Netflix, YouTube Deemed 'Essential' For Consumers

Netflix and YouTube are more “essential” than cable and satellite TV providers for consumers, according to a new TiVo survey.

Respondents said Netflix and YouTube were 52.7% and 45.9% more “essential,” respectively, while cable and TV services were given 39.5% and 27.9% numbers.

Under the 40% mark were Amazon Prime Video, rental shows/movies and Hulu.

When it comes to “use” of services, Netflix has a 50.4% score, followed by Amazon Prime Video at 21.8%; YouTube TV with 11.9%; Hulu (on demand) at 9.5%; HBO Now with 7.5%; Hulu with Live TV at 6.9%; DirecTV Now with 6.3%; and CBS All Access at 5.2%.

Still, TiVo reports an upside to traditional pay TV providers, cable and satellite. Nearly 25% say they are “very satisfied,” while 24% say they are “very satisfied” with cable/satellite’s video-on-demand services.

When it comes to potential cord-cutting of traditional pay TV providers, 81.2% plan to stay with their services, and 18.8% say they will leave and become  “cord-cutters.”

A TiVo survey of 4,458 people 18 years and older in the U.S. and Canada took place in the fourth-quarter 2018, conducted by a third-party.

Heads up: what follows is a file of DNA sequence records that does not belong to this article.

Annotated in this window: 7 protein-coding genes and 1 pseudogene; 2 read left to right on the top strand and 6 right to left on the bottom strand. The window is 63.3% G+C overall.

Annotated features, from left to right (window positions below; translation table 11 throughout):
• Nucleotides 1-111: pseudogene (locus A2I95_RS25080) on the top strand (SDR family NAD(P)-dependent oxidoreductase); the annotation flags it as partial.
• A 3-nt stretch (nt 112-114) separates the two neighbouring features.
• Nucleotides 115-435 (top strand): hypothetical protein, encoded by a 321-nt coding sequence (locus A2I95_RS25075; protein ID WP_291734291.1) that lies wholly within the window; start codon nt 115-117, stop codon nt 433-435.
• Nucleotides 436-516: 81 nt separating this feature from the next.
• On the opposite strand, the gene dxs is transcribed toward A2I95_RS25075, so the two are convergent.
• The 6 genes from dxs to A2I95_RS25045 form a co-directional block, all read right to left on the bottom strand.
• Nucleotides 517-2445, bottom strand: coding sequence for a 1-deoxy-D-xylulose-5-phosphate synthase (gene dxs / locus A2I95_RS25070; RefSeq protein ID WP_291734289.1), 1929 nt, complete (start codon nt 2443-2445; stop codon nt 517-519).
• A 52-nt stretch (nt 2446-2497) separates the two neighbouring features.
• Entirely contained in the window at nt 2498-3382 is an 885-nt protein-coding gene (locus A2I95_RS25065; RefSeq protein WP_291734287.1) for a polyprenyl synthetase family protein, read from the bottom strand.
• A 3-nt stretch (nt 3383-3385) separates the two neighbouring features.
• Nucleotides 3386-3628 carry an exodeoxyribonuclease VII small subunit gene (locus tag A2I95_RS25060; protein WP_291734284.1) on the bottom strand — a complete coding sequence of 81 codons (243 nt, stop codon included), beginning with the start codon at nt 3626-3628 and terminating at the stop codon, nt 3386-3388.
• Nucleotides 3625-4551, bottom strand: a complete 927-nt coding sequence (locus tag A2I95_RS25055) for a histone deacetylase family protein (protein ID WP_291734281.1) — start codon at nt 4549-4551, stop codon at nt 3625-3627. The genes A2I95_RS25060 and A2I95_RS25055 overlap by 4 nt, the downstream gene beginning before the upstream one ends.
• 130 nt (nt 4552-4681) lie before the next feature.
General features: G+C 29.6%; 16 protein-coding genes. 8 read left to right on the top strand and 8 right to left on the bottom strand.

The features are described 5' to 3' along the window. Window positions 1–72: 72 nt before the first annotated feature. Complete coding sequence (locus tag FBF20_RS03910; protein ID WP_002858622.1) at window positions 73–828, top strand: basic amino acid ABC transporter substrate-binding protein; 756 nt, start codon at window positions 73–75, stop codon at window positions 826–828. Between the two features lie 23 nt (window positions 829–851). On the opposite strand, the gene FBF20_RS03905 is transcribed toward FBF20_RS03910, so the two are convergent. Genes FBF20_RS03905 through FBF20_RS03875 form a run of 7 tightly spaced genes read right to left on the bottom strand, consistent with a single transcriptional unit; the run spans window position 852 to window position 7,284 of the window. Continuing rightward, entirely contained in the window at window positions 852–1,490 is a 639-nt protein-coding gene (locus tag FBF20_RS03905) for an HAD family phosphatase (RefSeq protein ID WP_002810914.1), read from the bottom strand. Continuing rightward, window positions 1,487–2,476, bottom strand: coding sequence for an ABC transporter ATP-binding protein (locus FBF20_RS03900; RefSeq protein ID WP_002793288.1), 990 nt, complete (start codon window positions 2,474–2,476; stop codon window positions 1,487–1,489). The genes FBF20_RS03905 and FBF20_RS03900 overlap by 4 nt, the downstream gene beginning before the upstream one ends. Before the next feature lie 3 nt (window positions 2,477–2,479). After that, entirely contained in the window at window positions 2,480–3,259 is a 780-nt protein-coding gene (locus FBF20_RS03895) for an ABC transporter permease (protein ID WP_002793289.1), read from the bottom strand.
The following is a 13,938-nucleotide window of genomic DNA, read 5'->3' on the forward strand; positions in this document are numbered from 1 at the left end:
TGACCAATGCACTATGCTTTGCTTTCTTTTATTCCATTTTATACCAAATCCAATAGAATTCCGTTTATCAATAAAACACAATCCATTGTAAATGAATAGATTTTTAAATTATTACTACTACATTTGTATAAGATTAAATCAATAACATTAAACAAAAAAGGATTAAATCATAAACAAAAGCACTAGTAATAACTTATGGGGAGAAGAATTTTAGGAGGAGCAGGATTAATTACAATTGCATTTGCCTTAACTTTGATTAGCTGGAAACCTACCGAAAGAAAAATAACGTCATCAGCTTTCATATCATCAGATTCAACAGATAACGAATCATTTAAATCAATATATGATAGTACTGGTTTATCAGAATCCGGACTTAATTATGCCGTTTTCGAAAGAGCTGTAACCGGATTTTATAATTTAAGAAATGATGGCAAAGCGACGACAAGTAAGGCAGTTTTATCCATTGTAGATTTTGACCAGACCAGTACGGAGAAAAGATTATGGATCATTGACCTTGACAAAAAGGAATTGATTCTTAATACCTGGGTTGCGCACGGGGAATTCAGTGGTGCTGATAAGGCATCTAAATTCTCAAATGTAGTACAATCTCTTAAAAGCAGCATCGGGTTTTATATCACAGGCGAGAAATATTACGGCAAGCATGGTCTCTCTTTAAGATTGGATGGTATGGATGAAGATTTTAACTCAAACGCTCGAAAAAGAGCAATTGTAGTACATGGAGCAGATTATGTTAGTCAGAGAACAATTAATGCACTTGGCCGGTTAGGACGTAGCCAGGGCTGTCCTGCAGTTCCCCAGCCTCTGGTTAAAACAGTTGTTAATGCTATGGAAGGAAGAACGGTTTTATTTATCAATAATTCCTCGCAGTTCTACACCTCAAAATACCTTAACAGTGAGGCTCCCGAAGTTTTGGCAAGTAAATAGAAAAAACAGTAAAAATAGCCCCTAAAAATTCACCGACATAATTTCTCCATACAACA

2 comments about "Netflix, YouTube Deemed 'Essential' For Consumers".
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  1. Ed Papazian from Media Dynamics Inc, January 23, 2019 at 10:49 a.m.

    I assume that the Netflix and YouTube results were based on subscribers, in the case of Netflix and users in the case of YouTube, in which case the respondents had a clear idea of what types of content they got from these specifically named sources. Comparing that to a gereralized appraisal of "cable", which involves hundreds of channels and all sorts of program content creates a stacked deck as "cable" never had a chance to beat Netflix or YouTube in such a study.  If one compared  the evaluations of frequent or recent viewers of specific cable channels---like ESPN, CNN, Fox News, Comedy Central, TNT, etc. where the respondent knows exactly what you are referring to and is familiar, via usage, of same, you might get a completely different picture.

  2. John Grono from GAP Research, January 23, 2019 at 6:39 p.m.

    Sniff, sniff.   What's that I smell in the air?   It wouldn't be a whiff of sample bias would it?

    Give me the answer you want and I can come up with the sample and question to deliver it.   One of the best lessons I ever had at uni.

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